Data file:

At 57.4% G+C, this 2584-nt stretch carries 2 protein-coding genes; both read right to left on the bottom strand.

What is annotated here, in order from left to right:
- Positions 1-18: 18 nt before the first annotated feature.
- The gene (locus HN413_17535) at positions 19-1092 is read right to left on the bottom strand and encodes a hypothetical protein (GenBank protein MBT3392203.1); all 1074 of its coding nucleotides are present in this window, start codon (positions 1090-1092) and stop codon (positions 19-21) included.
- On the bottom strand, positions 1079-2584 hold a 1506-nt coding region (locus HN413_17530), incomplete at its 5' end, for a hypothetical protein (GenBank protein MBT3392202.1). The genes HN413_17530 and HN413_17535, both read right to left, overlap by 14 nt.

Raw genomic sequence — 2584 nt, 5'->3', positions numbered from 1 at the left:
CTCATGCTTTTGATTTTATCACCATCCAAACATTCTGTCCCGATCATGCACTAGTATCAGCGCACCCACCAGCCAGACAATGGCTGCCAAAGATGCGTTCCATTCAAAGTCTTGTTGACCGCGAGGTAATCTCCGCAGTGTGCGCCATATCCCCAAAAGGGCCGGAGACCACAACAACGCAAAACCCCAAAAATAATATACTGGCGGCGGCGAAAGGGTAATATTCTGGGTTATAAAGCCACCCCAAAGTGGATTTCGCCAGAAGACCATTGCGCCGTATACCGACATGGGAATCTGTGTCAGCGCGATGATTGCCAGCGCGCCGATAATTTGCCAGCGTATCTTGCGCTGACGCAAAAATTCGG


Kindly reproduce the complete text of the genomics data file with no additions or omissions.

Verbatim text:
At 57.4% G+C, this 2584-nt stretch carries 2 protein-coding genes; both read right to left on the bottom strand.

What is annotated here, in order from left to right:
- Positions 1-18: 18 nt before the first annotated feature.
- The gene (locus HN413_17535) at positions 19-1092 is read right to left on the bottom strand and encodes a hypothetical protein (GenBank protein MBT3392203.1); all 1074 of its coding nucleotides are present in this window, start codon (positions 1090-1092) and stop codon (positions 19-21) included.
- On the bottom strand, positions 1079-2584 hold a 1506-nt coding region (locus HN413_17530), incomplete at its 5' end, for a hypothetical protein (GenBank protein MBT3392202.1). The genes HN413_17530 and HN413_17535, both read right to left, overlap by 14 nt.

Raw genomic sequence — 2584 nt, 5'->3', positions numbered from 1 at the left:
CTCATGCTTTTGATTTTATCACCATCCAAACATTCTGTCCCGATCATGCACTAGTATCAGCGCACCCACCAGCCAGACAATGGCTGCCAAAGATGCGTTCCATTCAAAGTCTTGTTGACCGCGAGGTAATCTCCGCAGTGTGCGCCATATCCCCAAAAGGGCCGGAGACCACAACAACGCAAAACCCCAAAAATAATATACTGGCGGCGGCGAAAGGGTAATATTCTGGGTTATAAAGCCACCCCAAAGTGGATTTCGCCAGAAGACCATTGCGCCGTATACCGACATGGGAATCTGTGTCAGCGCGATGATTGCCAGCGCGCCGATAATTTGCCAGCGTATCTTGCGCTGACGCAAAAATTCGG